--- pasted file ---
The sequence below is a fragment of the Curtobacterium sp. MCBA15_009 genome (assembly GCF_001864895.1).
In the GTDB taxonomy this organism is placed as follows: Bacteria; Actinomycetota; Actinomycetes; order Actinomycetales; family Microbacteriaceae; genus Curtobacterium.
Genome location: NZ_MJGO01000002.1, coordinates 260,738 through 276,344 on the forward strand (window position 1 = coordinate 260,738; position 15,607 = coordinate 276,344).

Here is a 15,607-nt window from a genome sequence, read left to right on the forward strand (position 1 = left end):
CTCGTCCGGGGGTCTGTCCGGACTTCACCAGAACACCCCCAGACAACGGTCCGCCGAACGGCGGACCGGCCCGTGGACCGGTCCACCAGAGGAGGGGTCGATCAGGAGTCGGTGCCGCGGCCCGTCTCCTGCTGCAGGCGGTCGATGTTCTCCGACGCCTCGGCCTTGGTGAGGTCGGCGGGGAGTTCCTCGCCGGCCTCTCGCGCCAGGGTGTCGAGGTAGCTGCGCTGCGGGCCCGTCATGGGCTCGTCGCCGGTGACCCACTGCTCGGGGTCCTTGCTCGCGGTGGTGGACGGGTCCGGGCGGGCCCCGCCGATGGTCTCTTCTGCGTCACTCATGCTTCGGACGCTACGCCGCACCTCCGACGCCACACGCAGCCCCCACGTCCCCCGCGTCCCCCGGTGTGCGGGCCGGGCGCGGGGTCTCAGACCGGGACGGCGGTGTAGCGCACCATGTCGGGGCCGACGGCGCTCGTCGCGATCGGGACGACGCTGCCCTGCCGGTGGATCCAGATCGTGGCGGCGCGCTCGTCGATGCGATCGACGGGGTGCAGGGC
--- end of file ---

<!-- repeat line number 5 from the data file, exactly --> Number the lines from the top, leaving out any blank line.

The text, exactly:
CTCGTCCGGGGGTCTGTCCGGACTTCACCAGAACACCCCCAGACAACGGTCCGCCGAACGGCGGACCGGCCCGTGGACCGGTCCACCAGAGGAGGGGTCGATCAGGAGTCGGTGCCGCGGCCCGTCTCCTGCTGCAGGCGGTCGATGTTCTCCGACGCCTCGGCCTTGGTGAGGTCGGCGGGGAGTTCCTCGCCGGCCTCTCGCGCCAGGGTGTCGAGGTAGCTGCGCTGCGGGCCCGTCATGGGCTCGTCGCCGGTGACCCACTGCTCGGGGTCCTTGCTCGCGGTGGTGGACGGGTCCGGGCGGGCCCCGCCGATGGTCTCTTCTGCGTCACTCATGCTTCGGACGCTACGCCGCACCTCCGACGCCACACGCAGCCCCCACGTCCCCCGCGTCCCCCGGTGTGCGGGCCGGGCGCGGGGTCTCAGACCGGGACGGCGGTGTAGCGCACCATGTCGGGGCCGACGGCGCTCGTCGCGATCGGGACGACGCTGCCCTGCCGGTGGATCCAGATCGTGGCGGCGCGCTCGTCGATGCGATCGACGGGGTGCAGGGC